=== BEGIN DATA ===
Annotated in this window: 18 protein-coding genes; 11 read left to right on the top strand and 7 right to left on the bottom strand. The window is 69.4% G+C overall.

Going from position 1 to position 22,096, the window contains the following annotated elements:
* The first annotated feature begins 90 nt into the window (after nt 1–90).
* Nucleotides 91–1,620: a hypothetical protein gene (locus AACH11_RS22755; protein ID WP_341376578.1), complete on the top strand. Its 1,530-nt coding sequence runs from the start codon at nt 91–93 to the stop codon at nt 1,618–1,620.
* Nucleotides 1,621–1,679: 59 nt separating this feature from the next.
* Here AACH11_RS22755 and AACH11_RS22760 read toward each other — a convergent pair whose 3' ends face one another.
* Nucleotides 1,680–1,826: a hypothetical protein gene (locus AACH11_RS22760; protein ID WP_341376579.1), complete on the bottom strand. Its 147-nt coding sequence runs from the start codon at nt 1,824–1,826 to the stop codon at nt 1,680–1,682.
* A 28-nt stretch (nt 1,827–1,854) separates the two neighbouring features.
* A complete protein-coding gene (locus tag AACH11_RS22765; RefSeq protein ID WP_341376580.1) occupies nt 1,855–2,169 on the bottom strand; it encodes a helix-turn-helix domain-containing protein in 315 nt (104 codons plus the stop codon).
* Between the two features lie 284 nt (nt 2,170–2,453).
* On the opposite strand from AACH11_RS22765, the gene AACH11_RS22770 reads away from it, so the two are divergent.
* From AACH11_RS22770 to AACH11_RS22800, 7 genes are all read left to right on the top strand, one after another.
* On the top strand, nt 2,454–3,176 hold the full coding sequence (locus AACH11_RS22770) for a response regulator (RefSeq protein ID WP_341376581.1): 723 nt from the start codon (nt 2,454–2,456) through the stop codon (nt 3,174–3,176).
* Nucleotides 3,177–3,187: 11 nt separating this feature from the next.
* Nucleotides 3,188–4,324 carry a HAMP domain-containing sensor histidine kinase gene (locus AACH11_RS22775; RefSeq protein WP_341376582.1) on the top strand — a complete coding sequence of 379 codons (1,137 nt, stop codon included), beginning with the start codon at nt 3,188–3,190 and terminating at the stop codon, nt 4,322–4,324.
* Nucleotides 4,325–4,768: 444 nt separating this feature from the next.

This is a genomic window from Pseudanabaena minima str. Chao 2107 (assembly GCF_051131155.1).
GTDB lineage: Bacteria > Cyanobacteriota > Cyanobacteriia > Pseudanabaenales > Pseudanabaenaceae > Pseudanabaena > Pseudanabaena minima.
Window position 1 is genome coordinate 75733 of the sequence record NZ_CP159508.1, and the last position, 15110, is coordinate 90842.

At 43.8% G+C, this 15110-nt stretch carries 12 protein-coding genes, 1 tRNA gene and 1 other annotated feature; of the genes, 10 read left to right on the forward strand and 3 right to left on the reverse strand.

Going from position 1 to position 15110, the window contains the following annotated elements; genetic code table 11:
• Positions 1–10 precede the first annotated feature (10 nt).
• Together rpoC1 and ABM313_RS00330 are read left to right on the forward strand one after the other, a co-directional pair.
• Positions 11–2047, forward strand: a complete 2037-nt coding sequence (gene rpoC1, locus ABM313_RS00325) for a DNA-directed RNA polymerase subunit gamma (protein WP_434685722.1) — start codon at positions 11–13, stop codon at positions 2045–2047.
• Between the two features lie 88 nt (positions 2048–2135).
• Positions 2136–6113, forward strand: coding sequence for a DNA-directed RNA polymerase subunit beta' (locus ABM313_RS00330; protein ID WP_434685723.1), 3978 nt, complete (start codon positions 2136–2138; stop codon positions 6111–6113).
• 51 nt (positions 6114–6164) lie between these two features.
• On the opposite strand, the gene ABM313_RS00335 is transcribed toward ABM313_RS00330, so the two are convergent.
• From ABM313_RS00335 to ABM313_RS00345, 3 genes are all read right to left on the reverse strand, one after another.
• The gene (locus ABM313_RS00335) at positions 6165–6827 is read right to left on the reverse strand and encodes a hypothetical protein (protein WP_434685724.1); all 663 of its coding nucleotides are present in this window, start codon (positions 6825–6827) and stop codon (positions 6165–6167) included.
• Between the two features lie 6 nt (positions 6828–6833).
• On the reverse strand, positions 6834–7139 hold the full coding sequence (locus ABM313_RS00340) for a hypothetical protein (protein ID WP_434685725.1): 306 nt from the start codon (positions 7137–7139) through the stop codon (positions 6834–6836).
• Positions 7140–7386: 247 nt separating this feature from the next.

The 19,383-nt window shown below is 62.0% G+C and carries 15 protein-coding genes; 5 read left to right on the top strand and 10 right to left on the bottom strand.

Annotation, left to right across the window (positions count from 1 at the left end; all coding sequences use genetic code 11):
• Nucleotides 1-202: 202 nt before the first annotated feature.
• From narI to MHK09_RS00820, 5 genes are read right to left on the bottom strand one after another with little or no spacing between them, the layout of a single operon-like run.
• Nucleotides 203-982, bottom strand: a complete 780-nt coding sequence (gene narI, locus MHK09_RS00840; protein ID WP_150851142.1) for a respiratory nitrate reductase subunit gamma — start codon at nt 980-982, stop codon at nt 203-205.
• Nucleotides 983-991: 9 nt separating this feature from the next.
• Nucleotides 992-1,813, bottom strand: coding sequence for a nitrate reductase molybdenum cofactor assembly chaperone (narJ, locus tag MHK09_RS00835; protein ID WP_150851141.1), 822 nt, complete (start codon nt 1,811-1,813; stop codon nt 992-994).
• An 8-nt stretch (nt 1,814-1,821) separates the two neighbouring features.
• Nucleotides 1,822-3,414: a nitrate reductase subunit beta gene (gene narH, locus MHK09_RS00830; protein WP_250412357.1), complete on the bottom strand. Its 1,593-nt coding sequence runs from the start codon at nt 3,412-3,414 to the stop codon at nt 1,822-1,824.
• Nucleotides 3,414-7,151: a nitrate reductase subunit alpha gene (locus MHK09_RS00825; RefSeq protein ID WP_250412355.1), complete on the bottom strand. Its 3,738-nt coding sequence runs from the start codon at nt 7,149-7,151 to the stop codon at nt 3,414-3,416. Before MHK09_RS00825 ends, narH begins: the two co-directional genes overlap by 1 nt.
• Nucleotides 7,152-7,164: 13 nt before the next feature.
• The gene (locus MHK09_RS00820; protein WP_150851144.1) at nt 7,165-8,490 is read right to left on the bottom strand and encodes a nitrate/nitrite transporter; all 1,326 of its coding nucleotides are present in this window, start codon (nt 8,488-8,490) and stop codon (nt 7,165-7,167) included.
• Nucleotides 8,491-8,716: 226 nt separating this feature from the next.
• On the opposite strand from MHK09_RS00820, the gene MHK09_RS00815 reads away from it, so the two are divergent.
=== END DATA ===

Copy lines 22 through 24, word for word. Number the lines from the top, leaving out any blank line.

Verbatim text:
• Positions 1–10 precede the first annotated feature (10 nt).
• Together rpoC1 and ABM313_RS00330 are read left to right on the forward strand one after the other, a co-directional pair.
• Positions 11–2047, forward strand: a complete 2037-nt coding sequence (gene rpoC1, locus ABM313_RS00325) for a DNA-directed RNA polymerase subunit gamma (protein WP_434685722.1) — start codon at positions 11–13, stop codon at positions 2045–2047.